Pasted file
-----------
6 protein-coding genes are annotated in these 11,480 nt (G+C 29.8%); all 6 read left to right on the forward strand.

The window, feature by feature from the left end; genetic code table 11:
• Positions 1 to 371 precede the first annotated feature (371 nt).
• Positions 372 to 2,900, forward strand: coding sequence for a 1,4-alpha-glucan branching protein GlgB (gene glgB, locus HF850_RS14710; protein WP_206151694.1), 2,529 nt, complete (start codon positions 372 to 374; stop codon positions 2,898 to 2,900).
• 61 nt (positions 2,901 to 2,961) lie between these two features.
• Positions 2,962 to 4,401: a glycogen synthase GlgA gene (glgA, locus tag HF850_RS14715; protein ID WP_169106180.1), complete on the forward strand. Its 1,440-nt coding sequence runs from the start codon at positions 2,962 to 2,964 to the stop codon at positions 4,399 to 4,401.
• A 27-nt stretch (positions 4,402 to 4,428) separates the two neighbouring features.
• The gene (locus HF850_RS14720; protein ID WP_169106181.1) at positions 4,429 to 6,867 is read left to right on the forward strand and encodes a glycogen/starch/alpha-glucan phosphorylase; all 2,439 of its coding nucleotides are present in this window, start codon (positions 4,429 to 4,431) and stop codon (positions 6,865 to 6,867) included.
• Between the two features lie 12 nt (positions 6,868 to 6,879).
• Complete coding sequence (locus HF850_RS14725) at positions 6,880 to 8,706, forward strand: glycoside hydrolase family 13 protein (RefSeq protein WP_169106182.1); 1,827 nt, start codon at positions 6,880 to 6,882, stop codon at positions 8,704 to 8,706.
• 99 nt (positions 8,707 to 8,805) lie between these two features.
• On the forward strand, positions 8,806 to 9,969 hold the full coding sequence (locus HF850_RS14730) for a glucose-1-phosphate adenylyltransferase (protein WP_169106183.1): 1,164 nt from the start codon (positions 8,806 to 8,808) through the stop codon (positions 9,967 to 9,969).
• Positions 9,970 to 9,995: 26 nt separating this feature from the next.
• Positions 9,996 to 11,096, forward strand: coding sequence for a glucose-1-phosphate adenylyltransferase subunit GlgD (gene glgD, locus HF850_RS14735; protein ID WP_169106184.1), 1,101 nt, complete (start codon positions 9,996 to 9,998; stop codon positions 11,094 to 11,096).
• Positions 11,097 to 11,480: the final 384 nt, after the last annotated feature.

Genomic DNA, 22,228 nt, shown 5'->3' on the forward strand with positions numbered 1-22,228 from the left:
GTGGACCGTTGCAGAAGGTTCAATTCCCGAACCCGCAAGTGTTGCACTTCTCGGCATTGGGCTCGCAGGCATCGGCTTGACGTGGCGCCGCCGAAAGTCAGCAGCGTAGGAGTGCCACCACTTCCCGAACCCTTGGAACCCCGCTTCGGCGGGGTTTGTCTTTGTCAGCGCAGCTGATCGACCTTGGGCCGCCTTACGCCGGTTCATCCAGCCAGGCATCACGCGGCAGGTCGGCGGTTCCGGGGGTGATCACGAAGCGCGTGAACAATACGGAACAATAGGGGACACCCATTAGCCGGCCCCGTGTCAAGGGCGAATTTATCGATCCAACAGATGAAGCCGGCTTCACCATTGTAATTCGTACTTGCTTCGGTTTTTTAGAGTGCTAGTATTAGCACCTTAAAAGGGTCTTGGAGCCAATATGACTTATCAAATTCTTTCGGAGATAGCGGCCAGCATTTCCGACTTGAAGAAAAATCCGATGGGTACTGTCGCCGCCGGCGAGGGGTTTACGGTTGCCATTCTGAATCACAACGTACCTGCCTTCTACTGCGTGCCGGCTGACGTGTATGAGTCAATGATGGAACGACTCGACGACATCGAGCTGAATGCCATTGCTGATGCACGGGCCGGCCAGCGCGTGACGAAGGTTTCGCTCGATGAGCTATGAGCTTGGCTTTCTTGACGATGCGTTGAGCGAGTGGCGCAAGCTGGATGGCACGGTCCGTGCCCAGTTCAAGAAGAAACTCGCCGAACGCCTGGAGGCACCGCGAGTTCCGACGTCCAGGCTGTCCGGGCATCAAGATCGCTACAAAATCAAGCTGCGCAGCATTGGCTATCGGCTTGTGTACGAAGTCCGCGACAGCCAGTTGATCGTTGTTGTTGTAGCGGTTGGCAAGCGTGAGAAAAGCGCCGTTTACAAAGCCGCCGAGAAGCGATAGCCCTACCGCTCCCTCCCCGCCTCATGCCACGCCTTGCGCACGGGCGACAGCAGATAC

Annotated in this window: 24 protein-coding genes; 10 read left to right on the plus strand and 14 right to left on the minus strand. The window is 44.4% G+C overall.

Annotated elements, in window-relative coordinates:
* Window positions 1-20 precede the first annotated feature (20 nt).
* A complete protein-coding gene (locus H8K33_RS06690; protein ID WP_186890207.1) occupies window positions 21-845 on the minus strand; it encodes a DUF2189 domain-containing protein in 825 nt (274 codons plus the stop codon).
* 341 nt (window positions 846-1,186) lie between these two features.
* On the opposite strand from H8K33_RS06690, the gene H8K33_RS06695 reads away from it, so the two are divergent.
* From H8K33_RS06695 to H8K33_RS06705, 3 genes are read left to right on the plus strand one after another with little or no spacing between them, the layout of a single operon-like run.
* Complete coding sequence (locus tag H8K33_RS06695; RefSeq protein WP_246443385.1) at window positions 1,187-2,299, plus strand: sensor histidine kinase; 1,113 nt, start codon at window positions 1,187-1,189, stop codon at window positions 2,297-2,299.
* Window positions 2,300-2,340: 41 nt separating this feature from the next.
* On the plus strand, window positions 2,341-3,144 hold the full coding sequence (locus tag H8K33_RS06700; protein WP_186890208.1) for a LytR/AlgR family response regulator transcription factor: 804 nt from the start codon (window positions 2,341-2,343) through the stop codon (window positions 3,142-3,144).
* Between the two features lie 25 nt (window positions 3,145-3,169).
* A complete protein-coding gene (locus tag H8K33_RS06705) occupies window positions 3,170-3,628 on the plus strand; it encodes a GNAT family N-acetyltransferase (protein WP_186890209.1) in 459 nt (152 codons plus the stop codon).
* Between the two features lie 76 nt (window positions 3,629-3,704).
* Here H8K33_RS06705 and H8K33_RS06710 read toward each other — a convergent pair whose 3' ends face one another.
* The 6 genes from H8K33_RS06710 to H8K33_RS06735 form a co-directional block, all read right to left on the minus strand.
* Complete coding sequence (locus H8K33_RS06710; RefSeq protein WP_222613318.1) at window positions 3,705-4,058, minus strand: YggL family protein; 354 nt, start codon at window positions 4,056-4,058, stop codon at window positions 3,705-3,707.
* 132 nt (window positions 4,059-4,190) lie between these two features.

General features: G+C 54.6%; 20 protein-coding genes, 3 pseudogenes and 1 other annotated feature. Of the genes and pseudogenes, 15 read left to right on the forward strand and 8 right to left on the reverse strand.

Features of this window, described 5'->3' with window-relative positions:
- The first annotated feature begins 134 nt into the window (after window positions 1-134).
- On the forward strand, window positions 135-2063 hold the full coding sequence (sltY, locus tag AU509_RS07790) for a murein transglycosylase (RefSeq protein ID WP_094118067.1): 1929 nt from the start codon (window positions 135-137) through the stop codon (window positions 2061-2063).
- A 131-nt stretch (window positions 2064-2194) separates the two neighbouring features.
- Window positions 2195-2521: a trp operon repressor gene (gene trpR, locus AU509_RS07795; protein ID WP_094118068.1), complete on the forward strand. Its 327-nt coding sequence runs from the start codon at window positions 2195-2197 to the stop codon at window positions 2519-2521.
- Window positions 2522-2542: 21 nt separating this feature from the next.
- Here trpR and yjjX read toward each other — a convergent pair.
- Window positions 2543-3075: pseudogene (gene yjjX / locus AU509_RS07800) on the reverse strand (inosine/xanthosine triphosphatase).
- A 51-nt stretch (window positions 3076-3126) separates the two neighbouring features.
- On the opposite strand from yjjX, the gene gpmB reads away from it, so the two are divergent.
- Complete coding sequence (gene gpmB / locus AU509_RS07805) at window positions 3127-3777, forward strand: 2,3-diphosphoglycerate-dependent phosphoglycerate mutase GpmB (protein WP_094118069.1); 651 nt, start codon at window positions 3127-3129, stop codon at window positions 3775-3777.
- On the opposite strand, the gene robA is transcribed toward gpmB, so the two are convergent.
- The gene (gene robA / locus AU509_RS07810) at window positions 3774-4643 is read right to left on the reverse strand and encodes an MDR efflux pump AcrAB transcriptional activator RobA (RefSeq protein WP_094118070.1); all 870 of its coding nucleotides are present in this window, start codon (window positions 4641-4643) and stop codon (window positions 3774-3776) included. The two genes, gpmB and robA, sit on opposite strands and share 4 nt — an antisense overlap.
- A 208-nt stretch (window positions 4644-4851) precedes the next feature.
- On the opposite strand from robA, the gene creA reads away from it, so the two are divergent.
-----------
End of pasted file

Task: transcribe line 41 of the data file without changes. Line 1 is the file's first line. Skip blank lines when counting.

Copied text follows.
- Window positions 2522-2542: 21 nt separating this feature from the next.